Forty two years ago today, I entered this world. My dad was probably the happiest man on Earth considering he was forty-eight and had left his first wife because she was afraid of dying in childbirth. My first night that I was brought home, I slept in a chest of drawers drawer because my crib wasn’t ready.
We lived in the woods, in the middle of nowhere on property that had been in my family for a couple generations. Some of my kin folk still live near there, on Cleghorn Drive. It seems so far away. So long ago.
I was a fat baby with huge rolls. I’m told that I was extremely inquisitive and walked and talked very early. My mother was much younger than my father, by nineteen years. This foretold…problems later in life.
As most of you know, my dad has been dead now since 2007. Most of my life has been trying to apply lessons that he tried to teach me, and making him proud. People tell me that he would be proud of me and I know they mean well, but I don’t always feel that way. It’s hard not knowing. You just can’t call them up and ask them, any more.
But this post was meant to share all the things that I wish that I could have told my 21 year old self. 21 years ago today, I turned 21. The world was my oyster. I thought I knew everything but really, I didn’t know much. I didn’t know much about the world, and worse, I didn’t know much about myself.
Go outside and view sunsets and sunrises
When I was 21, I was lucky to not still be drinking at the time of sunrise. I never saw them. I never cared to look, or distinguish between a beautiful one, or the mundane. There is magic in the rise of the sun. Every day. My favorite part is five minutes before sunrise when it actually gets darker than it was before. It’s awesome.
I never saw them. Sad.
Put down the alcohol and drink water
I was never a HUGE drinker. Sure I drank a lot in the Army and some in college. But I sure wish that back then, I had drank less, drank more water, ate better, exercised more, took care of my body. When I was young and could have gotten into the best shape of my life, I didn’t. Now, stuff hurts, stuff I didn’t even know could hurt, hurts. Then I was damn near invincible. Or at least I thought I was.
Save more for retirement
I remember thinking that who in the hell would want to ride in an RV, much less BUY one? Those are for OLD people. Well, yeah, now that I am old, I want one. Badly. I was so eager to get to work that I failed to contemplate the me that really wouldn’t want to work anymore. Which is now.
Don’t pick short term happiness over long term contentment
Pretty self explanatory.
Prioritize career happiness over financial mobility
I started out my college career as a Pre-Med student. All my life, I wanted to be a doctor, specifically a pediatrician. Then, at the first sign of adversity, I quit. I wasn’t disciplined enough at the time to go through what that took. Sad but true. But then I compounded my mistake by choosing a career that would chain me to an office desk. Because at 21, I thought that it was ‘lesser’ to work outside. What a fool, I was.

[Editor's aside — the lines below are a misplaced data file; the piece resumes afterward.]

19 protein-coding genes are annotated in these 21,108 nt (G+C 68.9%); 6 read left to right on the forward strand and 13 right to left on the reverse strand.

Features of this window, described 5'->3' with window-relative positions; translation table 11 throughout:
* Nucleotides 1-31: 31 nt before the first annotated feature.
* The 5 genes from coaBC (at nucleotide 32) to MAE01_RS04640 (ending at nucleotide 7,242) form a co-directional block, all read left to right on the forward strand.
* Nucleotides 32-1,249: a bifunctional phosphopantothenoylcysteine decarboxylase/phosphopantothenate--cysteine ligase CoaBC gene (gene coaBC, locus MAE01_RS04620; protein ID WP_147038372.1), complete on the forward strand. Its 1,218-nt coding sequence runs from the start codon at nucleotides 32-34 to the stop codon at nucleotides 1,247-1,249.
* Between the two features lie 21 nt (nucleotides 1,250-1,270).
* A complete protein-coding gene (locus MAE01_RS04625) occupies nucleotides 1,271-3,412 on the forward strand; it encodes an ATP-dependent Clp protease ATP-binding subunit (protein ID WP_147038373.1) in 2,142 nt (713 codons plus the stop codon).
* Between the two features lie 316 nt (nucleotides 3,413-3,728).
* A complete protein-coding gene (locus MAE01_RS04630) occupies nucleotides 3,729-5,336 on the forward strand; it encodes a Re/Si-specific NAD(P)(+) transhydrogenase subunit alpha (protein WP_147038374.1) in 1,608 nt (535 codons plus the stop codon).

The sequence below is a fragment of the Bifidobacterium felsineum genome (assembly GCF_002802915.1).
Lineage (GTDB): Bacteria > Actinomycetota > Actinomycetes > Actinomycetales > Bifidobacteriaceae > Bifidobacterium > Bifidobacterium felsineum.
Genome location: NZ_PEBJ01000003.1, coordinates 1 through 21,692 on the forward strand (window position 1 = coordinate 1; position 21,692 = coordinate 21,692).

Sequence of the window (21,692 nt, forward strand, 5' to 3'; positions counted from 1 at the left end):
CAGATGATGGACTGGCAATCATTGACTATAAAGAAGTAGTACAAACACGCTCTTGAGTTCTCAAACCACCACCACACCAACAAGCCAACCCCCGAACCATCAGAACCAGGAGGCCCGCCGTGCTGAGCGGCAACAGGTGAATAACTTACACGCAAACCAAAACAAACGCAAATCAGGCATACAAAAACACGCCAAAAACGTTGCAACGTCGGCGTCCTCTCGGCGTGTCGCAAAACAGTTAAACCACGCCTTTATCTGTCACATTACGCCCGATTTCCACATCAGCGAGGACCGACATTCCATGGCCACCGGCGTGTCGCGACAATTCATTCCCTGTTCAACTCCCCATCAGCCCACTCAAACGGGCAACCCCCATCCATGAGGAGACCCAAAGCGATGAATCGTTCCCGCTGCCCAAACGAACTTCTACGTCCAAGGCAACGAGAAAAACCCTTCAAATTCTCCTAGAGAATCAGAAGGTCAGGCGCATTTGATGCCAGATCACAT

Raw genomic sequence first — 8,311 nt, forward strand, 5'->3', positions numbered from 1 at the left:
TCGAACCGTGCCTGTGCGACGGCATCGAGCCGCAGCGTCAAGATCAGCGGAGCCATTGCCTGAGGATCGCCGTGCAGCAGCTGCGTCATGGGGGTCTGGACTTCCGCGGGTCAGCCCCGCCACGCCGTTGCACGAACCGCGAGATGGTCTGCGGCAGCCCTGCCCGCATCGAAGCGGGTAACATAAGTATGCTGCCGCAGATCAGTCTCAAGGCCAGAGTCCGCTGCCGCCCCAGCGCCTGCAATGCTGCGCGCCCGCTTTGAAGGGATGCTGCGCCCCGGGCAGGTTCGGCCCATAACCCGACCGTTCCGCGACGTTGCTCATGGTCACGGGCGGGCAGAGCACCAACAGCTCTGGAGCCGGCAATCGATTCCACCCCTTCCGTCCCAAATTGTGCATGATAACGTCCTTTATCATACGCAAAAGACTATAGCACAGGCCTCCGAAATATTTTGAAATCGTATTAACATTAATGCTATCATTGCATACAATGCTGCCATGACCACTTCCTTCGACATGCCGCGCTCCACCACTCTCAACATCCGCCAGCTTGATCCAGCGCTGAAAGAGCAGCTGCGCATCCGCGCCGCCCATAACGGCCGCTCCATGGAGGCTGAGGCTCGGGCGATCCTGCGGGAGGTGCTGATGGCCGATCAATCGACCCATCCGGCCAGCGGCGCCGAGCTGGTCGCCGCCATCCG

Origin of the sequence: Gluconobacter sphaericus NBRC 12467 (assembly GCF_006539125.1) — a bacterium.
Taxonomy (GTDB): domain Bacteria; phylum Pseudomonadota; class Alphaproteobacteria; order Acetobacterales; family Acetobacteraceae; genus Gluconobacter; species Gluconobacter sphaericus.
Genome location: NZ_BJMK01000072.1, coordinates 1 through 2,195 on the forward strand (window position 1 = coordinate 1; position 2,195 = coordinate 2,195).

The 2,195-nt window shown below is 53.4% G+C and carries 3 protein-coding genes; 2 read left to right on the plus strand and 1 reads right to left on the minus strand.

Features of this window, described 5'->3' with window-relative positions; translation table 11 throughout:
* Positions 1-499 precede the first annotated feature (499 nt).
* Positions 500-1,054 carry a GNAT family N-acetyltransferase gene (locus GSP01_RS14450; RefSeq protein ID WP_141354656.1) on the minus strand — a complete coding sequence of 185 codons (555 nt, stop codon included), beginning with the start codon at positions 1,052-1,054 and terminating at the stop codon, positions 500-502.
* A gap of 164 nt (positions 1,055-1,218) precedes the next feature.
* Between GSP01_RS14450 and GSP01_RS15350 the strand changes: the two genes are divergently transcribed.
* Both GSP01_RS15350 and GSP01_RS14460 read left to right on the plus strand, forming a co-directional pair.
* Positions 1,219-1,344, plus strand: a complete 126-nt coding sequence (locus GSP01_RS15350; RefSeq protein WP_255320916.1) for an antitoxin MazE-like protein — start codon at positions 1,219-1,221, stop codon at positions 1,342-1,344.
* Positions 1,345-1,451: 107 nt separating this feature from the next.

The desk has come to symbolize for me a ball and chain and a death sentence. I want SO BADLY to be working outside. I ALMOST majored in Forestry, as Auburn had an excellent program. Every day, I regret not doing so. Kids, ensure your long term happiness and the money will somehow work out. Unless it won’t and then you can regroup. Money is not everything.
So if you’re still reading you may be thinking, what did he get right… Anything? Bueller….
Yes, some things…
If nothing else, be principled
Probably the best compliment that I get from my friends is that they see me as principled, if even to a fault and sometimes to my detriment. It’s true, I’m an extremist with it but I just have lived life refusing to compromise my core principles. And like most people, I sometimes fail to live up to them, but for the most part I try and be principled and choose right over wrong and expedient.
Reading is the single most important thing that IMO that humans can do to better themselves. My life has been dedicated to reading. I don’t read as many novels as I used to but I’m always reading something. A map, a blog post, magazines, articles, what have you. If you don’t read, start NOW. And never stop. It is probably the single most important gift that I received from my childhood. As chronicled before, I’d venture to guess that there aren’t 50 people in the US with an 11th grade education that read more books than my dad. And from disparate sources and subjects. You simply MUST do this.
Be on time and be present
It’s amazing to me how little time management skills that people have. I’m psychotic about it but it works. Honestly, just showing up is probably about 40% of what life is about. But be present for people. I try to. Be present for others even if they aren’t present for you. It’s hard, but do it.
Love your kids and your friends
Seems self explanatory but I grew up in a love neutral household. Perhaps I’ve repressed the memories but I don’t ever remember being told I love you. I know that my parents loved me but they didn’t show it. Telling someone that you love them is not weakness, it is strength. I tell my male friends ALL THE TIME that I love them. Because it is right to, and because I do. People these days need to hear these things. More than ever.
I don’t really know how many years that I have left. At times I feel like I have accomplished a lot, and at times I feel that I have accomplished nothing. I’m sure that most people are like this.